Michael Bloomberg speaks on stage during The Robin Hood Foundation's 2018 benefit at Jacob Javitz Center on 14 May 2018 in New York City. Photo: Kevin Mazur / Robin Hood / Getty Images

15 June 2018 (Second Nexus) – When President Trump withdrew the United States from the Paris Climate Accord, he didn’t just damage the global environment. He damaged the country’s reputation. Since World War II, the United States has pledged to be a global leader, using its wealth, power and influence to make decisions that impact people around the planet. World leaders saw the U.S. as an example and its president as “leader of the free world.” That is no longer the case. Instead, some are hoping, the acts of individual Americans could signal to the rest of the world that Trump doesn’t speak for all Americans.

Billionaire Michael Bloomberg said that if the government of the second-largest polluting country won’t participate in this near-global agreement, then it’s up to individuals to step up. He put his money where his mouth is, pledging to donate $4.5 million of his own money to the operations of the UN Climate Change Secretariat in 2018, and will do so again next year if the U.S. continues to stand with climate deniers.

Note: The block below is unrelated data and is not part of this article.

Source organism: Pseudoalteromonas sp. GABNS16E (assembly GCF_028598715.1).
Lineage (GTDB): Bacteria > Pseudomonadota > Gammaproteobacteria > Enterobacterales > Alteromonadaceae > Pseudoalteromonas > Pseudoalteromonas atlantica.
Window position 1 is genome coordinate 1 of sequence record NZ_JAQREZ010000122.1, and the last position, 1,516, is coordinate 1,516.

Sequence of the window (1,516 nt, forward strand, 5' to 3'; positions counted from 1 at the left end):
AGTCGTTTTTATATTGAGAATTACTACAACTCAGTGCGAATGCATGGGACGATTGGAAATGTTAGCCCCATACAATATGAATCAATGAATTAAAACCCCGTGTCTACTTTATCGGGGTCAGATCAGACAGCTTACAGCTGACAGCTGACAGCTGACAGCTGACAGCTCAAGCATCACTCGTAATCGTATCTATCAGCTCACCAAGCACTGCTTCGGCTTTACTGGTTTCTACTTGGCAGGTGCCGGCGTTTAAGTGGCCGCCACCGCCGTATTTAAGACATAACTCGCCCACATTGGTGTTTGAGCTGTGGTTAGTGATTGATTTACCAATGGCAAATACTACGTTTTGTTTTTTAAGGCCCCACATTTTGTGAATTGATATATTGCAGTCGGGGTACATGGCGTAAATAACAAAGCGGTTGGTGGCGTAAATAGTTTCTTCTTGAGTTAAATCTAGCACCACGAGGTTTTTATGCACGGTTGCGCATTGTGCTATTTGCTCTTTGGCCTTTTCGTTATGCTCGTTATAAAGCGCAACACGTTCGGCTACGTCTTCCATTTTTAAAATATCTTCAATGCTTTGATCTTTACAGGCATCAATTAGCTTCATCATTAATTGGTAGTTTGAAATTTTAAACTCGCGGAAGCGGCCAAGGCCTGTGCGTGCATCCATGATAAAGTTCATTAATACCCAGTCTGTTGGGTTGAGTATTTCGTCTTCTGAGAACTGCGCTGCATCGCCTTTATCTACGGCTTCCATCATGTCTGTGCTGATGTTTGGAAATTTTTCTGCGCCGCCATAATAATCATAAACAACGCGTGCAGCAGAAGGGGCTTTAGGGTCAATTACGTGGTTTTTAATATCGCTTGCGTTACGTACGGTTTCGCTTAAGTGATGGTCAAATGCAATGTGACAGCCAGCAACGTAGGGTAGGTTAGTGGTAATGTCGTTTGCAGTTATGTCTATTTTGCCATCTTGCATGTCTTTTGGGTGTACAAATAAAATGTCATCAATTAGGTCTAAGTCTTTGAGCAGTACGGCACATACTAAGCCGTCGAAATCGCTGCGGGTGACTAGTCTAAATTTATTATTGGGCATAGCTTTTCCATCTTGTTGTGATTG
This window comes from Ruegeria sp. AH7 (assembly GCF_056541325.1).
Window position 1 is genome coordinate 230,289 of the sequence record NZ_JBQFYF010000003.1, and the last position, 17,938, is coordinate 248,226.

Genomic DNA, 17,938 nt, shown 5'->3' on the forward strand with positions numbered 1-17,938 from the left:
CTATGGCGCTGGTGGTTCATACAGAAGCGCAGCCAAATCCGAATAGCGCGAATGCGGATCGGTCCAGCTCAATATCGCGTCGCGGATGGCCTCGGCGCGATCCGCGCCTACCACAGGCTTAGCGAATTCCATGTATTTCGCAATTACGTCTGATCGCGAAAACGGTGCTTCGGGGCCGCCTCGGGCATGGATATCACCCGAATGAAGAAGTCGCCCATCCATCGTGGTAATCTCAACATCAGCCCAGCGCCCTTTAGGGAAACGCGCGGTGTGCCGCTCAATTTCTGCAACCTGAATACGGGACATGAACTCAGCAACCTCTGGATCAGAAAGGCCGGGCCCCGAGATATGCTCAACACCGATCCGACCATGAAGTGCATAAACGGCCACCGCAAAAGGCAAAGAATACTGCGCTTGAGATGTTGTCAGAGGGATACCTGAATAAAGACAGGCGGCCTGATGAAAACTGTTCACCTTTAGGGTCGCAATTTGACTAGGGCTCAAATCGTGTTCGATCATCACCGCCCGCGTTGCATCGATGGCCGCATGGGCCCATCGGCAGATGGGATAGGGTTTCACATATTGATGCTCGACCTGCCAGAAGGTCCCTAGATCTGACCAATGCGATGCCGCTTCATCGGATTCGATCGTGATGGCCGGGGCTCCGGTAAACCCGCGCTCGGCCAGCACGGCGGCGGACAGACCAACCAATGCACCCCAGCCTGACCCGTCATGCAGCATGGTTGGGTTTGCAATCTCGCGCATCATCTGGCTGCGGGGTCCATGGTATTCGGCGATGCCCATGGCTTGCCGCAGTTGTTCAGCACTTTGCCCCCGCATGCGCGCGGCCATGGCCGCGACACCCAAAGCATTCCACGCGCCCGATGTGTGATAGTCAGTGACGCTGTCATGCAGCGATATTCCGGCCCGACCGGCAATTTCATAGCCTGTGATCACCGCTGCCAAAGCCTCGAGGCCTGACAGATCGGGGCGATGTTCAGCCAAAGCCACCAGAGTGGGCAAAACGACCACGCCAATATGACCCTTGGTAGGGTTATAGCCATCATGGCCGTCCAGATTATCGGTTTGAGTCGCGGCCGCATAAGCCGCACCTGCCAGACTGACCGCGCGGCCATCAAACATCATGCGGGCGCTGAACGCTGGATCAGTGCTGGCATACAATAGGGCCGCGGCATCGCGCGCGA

“America made a commitment and as an American, if the government’s not going to do it we all have responsibility,” Bloomberg said. “I’m able to do it. So, yes, I’m going to send them a check for the monies that America had promised to the organization as though they got it from the federal government.”

In 2017, Bloomberg’s foundation donated $15 million as a non-governmental pledge to stay in the agreement, a statement to the world that U.S. citizens still care about the environment and future generations, even if the leaders in its government do not. However, without government support for other activities to limit greenhouse gas emissions, that support is limited. The Trump administration is not only removing support for science-based efforts to protect the climate and environment that help support the goals set forth in the Paris Agreement to curb emissions, it is actively reversing them.

A Pew Research Center survey of 37 countries in 2017 found that worldwide confidence in the U.S. has plummeted. Even before Trump pulled the U.S. out of the Paris Accord, Trump was seen by respondents as “arrogant, intolerant, and even dangerous.” Trump’s global unpopularity impacts how the United States is viewed. Only 22 percent of countries had a positive image of the U.S. under Trump, compared to Obama’s 64 percent  — only Russia and Israel gave him higher marks. [more]

Michael Bloomberg Pledges to Donate $4.5 Million to the UN Climate Change Secretariat to Make Up for Trump’s Shortfall

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